Due to an expanded recall to replace faulty door latches on roughly 2.4 million vehicles that cost Ford Motor Co. (NYSE:F) $600 million, investors knew the third quarter was going to be tough in terms of year-over-year comparisons. In addition, the launch of Ford's first all-new Super Duty pickup in 18 years required a complete revamp of its Kentucky plant, which also cost a pretty penny. But that's part of business in the auto industry. Here's a look at some of the top-level highlights from the automaker's third-quarter and a couple of things investors shouldn't overlook.
By the numbers
Ford's revenue dropped $2.2 billion compared to Q3 2015, to $35.9 billion. The bottom line was as painful as investors expected: Net income plummeted 56% to $957 million. When excluding one-time items, though, earnings per share checked in at $0.26, ahead of consensus estimates calling for $0.20 per share.
Per usual, Ford's overall story flows with the ups and downs of its North America unit. Looking at automotive segment metrics, which are driven in large part by North America, you can sense the pressure from a plateauing market. Ford's wholesale sales were down 4%, which pushed revenue down 7%. Ford's global market share dropped from 7.6% down to 7.5%, and its operating margin was sliced from 7.7% to 3.3% -- but that latter figure will be a short-lived speed bump.
One bright spot during the third-quarter results also came from the North America business unit: pricing.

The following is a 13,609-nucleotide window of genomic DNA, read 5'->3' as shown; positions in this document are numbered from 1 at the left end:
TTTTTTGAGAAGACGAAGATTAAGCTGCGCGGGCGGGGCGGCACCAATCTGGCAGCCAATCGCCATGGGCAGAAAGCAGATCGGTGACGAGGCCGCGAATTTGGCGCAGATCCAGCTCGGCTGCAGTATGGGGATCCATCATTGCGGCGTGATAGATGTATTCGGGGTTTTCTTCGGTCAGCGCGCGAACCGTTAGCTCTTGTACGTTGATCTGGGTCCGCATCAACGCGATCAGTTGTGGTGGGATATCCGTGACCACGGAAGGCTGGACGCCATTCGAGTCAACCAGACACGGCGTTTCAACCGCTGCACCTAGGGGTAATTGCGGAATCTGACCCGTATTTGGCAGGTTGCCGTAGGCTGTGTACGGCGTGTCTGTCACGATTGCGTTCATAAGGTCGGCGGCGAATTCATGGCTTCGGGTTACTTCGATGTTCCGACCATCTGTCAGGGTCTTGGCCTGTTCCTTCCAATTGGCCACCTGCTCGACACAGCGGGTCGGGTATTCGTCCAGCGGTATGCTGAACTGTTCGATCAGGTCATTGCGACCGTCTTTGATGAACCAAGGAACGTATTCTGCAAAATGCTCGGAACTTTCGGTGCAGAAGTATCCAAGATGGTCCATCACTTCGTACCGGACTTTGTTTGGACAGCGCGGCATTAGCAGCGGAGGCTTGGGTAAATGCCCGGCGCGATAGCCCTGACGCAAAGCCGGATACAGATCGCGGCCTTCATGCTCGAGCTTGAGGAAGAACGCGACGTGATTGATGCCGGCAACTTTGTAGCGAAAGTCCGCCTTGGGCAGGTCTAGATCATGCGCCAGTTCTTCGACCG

Looking at the net pricing, you can see that incentives did rise, but that increase was significantly offset by Ford's increased pricing power. That's a signal that Ford is matching its supply to demand, and is focusing on creating profitable sales at a time when customer demand is stagnating. Expect the gap between those two lines to narrow during the fourth quarter -- but definitely make a note to look at how much it narrows.
Two things investors tend to overlook
While many articles won't discuss Ford's financial services segment, Ford Credit, it's definitely something investors should pay attention to. In fact, it's easily the company's second-most-profitable unit.
Ford Credit put up its best quarterly pre-tax profit since 2011, up 5% compared to Q3 2015, to $567 million. That result was driven in part by a 9% increase in net receivables and a 10% jump in managed receivables. Also, in case anybody is concerned that Ford Credit might be taking on riskier consumers, its average FICO placement score increased two points to 743.
Another factor investors tend to overlook is Ford's total global pension fund status. In past years, soaring pension costs left some companies with obligations into the tens of billions, Ford and its competitors included. But Ford has been very diligent over the past half-decade in reducing its obligations with voluntary payments, and CFO Bob Shanks believes the company's global pension should be nearly fully funded next year -- a huge accomplishment when you consider it was underfunded by nearly $19 billion at the end of 2012. Without a doubt, it's comforting to have an obligation of that size chopped down as the new-vehicle market peaks.
Ultimately, the third quarter was about what we expected: a mixed bag of results amid plunging profits due to recalls and the Super Duty launch. While the new-vehicle market is likely peaking, Ford is trading at a trailing-12-month price-to-earnings ratio of 5.5, and with a dividend yield right around 5%, it remains an enticing, and cheap, income play.